7 Feb 2022 11:45 AM GMT
While inquiring into a Habeas Corpus petition filed by the Petitioner seeking the release of her son from Special Operational Group, the Gujarat High Court has remarked,"the least that is expected of the person who has been given such wide and vital powers of recommending the deportation of a person on the basis that he is not an Indian national, is to avail an opportunity of hearing...
While inquiring into a Habeas Corpus petition filed by the Petitioner seeking the release of her son from Special Operational Group, the Gujarat High Court has remarked,
"the least that is expected of the person who has been given such wide and vital powers of recommending the deportation of a person on the basis that he is not an Indian national, is to avail an opportunity of hearing to the person concerned."
This observation was made in reference to the wide powers that the Central Government is vested with to inquire into the nationality of a person and deport the person if not found to be an Indian national.
The Petitioner, Rasidaben, filed a Habeas Corpus Petition under Article 226 of the Constitution seeking the release of her son who was married and had three children. The Petitioner presented the Election Card, Ration Card and the Aadhar Card to substantiate her version. She averred that she had been residing in Ahmedabad with her family for a long time and was engaged as a manual labourer where her son (Amir) was born to her.
Since she was illiterate, she could not register the son's birth. The Special Operation Group ('SOG') was suspicious that Amir was a Bangaldeshi national, he was taken to a detention centre. The SOG assured her that after finishing a certain inquiry, he would be released. However, Amir had been in detention since 18.06.2020.
The Petitioner contended that the detention was unsustainable since his parent's citizenship had not been questioned. Additionally, the Respondents had failed to investigate the lineage of the detenu and because he was of West Bengal origin, there was suspicion about his citizenship. He had been detained earlier, as well but was released within a day. The detenu had no connection with Bangladesh and was the sole breadwinner of his family.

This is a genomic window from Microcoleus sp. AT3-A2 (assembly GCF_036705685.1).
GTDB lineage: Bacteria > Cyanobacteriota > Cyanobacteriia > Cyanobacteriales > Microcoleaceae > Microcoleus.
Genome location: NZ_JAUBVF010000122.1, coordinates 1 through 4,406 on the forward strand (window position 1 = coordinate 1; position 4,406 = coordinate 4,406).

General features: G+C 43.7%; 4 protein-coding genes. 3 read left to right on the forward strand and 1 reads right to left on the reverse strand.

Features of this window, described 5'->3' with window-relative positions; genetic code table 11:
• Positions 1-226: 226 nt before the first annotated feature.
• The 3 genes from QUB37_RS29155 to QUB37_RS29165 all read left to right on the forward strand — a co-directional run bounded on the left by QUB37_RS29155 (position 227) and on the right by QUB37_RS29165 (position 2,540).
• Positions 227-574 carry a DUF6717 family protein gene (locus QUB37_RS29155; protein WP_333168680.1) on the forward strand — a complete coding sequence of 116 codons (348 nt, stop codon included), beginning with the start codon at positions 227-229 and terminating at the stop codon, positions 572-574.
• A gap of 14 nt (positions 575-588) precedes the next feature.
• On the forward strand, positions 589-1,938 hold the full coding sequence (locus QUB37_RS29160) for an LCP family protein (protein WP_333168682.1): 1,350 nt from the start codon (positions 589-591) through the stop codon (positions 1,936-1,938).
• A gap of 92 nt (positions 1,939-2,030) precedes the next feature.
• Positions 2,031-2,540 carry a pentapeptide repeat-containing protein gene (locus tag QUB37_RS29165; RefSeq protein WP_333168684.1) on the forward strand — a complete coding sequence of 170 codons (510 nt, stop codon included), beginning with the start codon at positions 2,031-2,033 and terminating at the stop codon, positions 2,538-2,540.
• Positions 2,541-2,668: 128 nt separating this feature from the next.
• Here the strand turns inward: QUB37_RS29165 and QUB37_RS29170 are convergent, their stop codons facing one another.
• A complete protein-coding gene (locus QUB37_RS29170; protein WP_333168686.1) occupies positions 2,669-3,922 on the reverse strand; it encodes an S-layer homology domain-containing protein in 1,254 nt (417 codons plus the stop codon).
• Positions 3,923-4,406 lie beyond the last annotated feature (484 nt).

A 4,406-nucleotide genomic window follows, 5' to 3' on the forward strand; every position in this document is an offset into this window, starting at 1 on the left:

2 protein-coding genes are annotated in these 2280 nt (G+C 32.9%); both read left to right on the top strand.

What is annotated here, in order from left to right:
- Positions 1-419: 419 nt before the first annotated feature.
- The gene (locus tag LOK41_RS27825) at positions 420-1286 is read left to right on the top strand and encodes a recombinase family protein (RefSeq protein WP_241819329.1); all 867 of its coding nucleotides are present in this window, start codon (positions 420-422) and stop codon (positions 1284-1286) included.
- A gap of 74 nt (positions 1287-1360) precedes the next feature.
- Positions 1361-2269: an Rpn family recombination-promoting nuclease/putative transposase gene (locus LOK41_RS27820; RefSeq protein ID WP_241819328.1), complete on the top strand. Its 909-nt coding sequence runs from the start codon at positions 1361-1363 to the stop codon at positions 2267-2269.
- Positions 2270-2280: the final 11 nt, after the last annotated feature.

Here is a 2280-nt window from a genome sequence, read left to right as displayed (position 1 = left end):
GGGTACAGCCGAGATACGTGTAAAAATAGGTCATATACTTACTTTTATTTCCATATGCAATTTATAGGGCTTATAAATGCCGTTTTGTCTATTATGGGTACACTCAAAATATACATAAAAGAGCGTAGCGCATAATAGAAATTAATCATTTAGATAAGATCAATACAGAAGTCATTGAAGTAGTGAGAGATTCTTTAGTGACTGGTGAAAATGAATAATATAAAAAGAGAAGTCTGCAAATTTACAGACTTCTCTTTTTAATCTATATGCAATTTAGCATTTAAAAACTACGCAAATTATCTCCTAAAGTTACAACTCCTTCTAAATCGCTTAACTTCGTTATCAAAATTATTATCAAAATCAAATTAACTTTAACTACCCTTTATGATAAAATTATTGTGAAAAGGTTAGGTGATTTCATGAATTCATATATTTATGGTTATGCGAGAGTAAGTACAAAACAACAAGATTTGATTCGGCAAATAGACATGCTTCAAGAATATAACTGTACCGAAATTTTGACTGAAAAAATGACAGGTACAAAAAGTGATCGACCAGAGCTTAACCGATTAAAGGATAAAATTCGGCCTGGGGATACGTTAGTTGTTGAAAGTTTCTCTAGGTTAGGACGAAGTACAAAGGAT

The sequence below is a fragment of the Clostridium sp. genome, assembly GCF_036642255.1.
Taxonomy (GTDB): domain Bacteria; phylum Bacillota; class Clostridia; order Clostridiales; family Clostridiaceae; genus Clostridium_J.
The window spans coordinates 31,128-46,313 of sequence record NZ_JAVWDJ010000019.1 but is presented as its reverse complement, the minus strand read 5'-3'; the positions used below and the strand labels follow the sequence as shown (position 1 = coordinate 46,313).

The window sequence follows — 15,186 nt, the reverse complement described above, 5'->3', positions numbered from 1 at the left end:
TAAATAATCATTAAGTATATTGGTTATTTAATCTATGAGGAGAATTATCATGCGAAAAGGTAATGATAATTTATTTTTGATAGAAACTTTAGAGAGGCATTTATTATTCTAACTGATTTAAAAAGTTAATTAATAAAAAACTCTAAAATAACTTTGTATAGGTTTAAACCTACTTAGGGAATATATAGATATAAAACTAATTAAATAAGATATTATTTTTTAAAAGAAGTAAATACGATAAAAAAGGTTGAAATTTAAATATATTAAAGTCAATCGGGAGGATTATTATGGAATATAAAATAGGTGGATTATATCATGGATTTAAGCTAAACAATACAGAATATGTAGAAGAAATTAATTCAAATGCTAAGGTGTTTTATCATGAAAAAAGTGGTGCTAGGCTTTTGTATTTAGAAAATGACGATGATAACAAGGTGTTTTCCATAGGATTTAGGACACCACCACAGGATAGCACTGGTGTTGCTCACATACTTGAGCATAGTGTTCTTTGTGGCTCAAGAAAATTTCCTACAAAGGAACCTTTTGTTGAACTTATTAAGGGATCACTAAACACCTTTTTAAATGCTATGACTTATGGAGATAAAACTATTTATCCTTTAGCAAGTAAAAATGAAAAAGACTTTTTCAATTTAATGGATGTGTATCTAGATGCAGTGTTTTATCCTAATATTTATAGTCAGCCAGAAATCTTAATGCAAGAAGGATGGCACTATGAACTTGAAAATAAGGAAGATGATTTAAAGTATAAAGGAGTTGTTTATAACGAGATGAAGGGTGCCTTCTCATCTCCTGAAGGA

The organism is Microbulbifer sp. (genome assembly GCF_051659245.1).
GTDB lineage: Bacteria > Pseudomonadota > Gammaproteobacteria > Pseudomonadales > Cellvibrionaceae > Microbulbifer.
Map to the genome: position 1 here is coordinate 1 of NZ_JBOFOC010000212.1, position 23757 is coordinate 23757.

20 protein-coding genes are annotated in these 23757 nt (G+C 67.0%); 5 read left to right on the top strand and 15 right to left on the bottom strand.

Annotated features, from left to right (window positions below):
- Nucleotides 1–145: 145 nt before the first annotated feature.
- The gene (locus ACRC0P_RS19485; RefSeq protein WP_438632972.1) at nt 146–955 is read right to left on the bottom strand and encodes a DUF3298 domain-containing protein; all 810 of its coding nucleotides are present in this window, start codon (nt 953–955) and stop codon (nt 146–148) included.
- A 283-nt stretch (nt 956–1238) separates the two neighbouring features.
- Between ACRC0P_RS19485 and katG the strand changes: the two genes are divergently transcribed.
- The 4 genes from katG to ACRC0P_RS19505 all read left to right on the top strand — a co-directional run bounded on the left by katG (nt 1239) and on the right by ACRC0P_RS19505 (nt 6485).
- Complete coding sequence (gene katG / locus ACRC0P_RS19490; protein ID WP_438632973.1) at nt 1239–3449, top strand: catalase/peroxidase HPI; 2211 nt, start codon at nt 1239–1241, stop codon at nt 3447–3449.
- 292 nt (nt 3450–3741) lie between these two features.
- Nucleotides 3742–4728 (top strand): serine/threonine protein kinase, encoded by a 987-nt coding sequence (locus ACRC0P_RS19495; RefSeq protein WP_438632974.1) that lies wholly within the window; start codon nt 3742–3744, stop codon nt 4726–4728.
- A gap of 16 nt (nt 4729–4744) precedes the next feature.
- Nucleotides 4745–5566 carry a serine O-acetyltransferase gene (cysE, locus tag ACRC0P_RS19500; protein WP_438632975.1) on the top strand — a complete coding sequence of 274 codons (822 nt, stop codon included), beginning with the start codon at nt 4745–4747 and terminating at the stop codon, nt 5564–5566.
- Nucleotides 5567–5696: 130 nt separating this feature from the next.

The Respondent, per contra, stated that when Amir was detained, he could not produce any documents to substantiate his citizenship in India. Further, his entry into India was illegal and his Aadhar Card was not a document of citizenship. The Respondents also found a few discrepancies in the birth year of the Petitioner in the Election Card issued to her. Additionally, the School leaving certificate indicated Amir's birthplace as Devadange, Bangladesh. The age of the detenu also differed in his Aadhar Card and the Election Card. It is on this basis that he was detained, and confinement followed.
The Bench observed that Amir and other detenus were caught near a mosque and had admitted their Bangladeshi citizenship. They had no visa, passport, Election Card, PAN Card, Driving License or other proof. The Additional Police Commissioner had in accordance with powers under Section 3(2)(g) of the Foreigners Act 1946 detained these persons.
The Court explained that the Central Government had powers to prohibit, regulate or restrict the entry of foreigners into India and that the foreigner could be arrested and detained as per Government orders. However, the arrest, detention or confinement of the foreigner cannot be exercised by way of interim measures.
Further, inquiry had been restricted to the visa and passport of the detenu which he could not produce on the same day. However, there were various other documents which were produced which were not reported.
Additionally, no inquiry had been made into the nationality of the parents. Prior to this detainment as well, the SOG had detained him and nothing adverse was found. He had no criminal record, and his wife and children were Indian nationals.
The Court referred to Section 9 of the Foreigners Act to state that the burden of proof lies with the person alleged to be the foreigner. However, no opportunity was given to the detenu to establish his nationality.
Justice Gokani and Justice Desai noted that there was no doubt about the detenu's identity. The authorities had incorrect details about Amir and based on these details, per Section 3(2)(g) of the Act, the State Government had ordered detention till the order of deportation was made.
The Court cautioned the authorities, "we are conveyed that till date, nothing has moved and the corpus continues to be at the detention centre. When serious flaw is noticed in observing principles of natural justice, without entering the issue of nationality, on a limited ground of non-availment of opportunity, this Court deems it appropriate to intervene and to that limited extent, indulgence would be inevitable, noticing unbridled powers assigned to the authority, of course, for catching illegal/unauthorized nationals."
Accordingly, the Bench, without entering the issue of nationality, allowed the Petition to the extent of the detenu's release.
Case Title: Rasidaben W/O Sidikbhai Daudbhai v. State Of GujaratCase citation: 2022 LiveLaw (Guj) 27
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